By John Kelly
Washington Post Staff Writer
Monday, December 20, 2010; 5:26 PM
Kellen Googin is the boy who shouldn't have almost died. He's also the boy who, once he went into cardiac arrest, shouldn't have lived.
But here he is, a blond-headed almost-3-year-old prowling a conference room at Children's Hospital, methodically unscrewing a doorstop and then offering it to me for inspection.
"There's stuff we will never know," says Kellen's father, Nick. "All we can be happy for is that he's where he is today and go from here. . . . Everyone says he will catch up to his age group at some point. Nothing will stop him. All the doctors say is at some point he'll be running out with the other kids, kicking a ball."
The Anne Arundel County boy was born with a genetic disorder - partial deletion of chromosome 17 of the short arm - that made him quite familiar to the staff at Children's Hospital. He was treated by everyone from cardiology to ophthalmology. But it was a relatively minor procedure - to lower his undescended testicles and circumcise him - that brought Kellen to the hospital when he was 13 months old. Just after the anesthesia was administered, Kellen went into cardiac arrest.
A code blue was called and an ever-growing medical team fought to get his heart beating. They performed CPR for 19 minutes and shocked him seven times, using tiny defibrillator paddles no larger than dominoes. A normal hearth rhythm was established and Kellen made it through the night.
The question on everyone's mind: How long had his brain been deprived of oxygen?
Miraculously, an EEG the next day revealed full brain activity.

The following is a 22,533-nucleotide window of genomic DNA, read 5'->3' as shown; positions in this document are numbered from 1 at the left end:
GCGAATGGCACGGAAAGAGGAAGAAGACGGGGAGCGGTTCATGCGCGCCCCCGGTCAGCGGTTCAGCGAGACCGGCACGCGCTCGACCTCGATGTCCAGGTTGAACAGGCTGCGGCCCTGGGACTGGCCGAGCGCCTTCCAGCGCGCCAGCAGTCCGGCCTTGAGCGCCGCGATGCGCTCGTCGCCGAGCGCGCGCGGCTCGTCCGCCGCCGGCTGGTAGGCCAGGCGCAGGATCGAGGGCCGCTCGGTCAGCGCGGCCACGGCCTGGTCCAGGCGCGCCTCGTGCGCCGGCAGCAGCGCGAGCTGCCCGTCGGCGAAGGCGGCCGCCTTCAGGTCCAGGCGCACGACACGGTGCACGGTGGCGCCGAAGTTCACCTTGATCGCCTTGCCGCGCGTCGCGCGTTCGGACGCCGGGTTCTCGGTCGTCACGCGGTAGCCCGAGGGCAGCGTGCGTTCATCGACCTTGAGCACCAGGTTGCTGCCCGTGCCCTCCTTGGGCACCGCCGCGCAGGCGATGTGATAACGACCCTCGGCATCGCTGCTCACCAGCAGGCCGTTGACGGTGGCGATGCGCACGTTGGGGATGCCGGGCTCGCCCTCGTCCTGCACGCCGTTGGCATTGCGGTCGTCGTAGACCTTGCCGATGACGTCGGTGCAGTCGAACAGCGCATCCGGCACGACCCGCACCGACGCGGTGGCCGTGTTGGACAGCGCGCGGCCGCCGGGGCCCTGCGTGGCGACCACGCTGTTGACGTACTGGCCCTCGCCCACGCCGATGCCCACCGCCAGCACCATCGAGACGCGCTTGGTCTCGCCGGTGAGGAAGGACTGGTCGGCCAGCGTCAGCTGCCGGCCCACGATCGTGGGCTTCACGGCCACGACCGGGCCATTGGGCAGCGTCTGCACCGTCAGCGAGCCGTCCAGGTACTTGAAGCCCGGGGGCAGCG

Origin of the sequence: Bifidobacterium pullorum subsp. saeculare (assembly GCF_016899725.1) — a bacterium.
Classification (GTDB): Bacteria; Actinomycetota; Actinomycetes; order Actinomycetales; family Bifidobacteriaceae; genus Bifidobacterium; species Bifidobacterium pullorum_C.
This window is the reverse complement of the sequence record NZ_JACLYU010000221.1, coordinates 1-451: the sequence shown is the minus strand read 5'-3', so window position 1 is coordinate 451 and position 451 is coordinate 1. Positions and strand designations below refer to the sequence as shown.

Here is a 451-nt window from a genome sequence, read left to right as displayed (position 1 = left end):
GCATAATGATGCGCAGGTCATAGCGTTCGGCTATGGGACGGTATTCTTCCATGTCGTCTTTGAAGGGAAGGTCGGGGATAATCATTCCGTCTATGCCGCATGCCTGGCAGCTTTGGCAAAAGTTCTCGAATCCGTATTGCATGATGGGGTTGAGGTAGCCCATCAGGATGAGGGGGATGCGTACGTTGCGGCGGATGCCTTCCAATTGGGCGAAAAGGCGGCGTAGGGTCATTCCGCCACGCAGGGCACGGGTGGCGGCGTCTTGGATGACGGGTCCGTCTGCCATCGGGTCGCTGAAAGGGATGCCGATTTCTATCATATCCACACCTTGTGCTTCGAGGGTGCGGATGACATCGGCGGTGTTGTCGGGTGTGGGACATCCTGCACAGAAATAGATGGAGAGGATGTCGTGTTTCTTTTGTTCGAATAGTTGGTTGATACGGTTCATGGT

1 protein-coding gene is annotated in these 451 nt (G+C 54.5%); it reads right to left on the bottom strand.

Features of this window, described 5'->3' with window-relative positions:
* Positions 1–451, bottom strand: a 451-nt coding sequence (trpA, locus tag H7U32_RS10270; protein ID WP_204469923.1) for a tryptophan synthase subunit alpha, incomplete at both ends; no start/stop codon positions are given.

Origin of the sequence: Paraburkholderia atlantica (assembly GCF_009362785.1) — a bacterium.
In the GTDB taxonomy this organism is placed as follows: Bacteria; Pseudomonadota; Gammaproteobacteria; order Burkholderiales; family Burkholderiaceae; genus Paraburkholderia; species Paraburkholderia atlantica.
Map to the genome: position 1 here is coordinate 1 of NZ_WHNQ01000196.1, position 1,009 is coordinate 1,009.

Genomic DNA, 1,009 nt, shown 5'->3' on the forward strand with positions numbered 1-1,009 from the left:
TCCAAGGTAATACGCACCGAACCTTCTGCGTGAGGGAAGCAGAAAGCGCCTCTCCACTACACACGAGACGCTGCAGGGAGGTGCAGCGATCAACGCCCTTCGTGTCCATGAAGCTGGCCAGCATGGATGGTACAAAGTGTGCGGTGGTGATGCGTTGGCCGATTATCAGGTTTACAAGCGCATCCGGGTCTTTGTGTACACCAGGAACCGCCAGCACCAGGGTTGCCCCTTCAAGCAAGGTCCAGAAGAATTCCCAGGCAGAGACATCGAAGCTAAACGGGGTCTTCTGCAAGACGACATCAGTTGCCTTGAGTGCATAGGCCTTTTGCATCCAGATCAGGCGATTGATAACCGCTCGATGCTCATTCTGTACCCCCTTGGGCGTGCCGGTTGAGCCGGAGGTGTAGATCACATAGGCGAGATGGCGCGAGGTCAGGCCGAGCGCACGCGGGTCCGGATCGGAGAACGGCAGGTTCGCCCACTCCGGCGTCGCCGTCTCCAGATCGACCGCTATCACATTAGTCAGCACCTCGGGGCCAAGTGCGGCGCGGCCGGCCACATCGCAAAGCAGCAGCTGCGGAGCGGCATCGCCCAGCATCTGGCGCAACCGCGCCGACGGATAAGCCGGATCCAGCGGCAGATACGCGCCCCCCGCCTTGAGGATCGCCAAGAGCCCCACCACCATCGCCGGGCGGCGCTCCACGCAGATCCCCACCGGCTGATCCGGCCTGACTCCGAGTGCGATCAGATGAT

Says mom Michelle: "They looked at me and said, 'We have no explanation for the arrest and no explanation for him being alive.' "
She thinks she knows why Kellen is alive. "I truly believe that he's here today because of Zena," Michelle says. "I feel like she was our guardian angel that day. I feel like it was her mission to make sure that he lived. You'll never be able to convince me otherwise."
Zena is Zena Quezado, the Brazilian-born director of the hospital's Pain Neurobiology Laboratory. Quezado is an anesthesiologist. It was she who administered the drugs to put Kellen to sleep that day and who noticed his alarming fall toward death.
"It was a very humbling experience for me," Quezado says. "I've never had to tell a parent, 'We've had a complication.' . . . You can't get involved emotionally with every single patient, otherwise you couldn't do this job, but there are some patients that you just can't help it."
Kellen is a bit of a mystery. After he was stabilized - and after he survived another scare a week later when his throat swelled shut after his breathing tube was removed - doctors tried to figure out what had happened. They have been unable to pinpoint the exact cause of the frightening episode but think it was a combination of Kellen's unique heart, the anesthesia drugs and a viral illness. "This is something that is very, very rare," says Quezado.
Anesthesiologists typically see their patients only when they enter sleep and awaken from it. Not Quezado.
"When Kellen was in the [Pediatric Intensive Care Unit], Zena called me every day," Michelle says. "She used to watch the monitor from home. I remember Zena calling in and saying, 'I need somebody to look at that.' "
Quezado hoists Kellen onto her lap. "I told Michelle and Nick, Kellen is a very special patient for me," she says.
He's the boy who shouldn't have lived, but did.Helping others
Please help ensure other children can receive the same care as Kellen. To make a tax-deductible donation to our annual fundraising campaign, send a check or money order (payable to "Children's Hospital") to Washington Post Campaign, P.O. Box 17390, Baltimore, Md. 21297-1390. To donate online with a credit card, go to www.washingtonpost.com/childrenshospital or call 301-565-8501.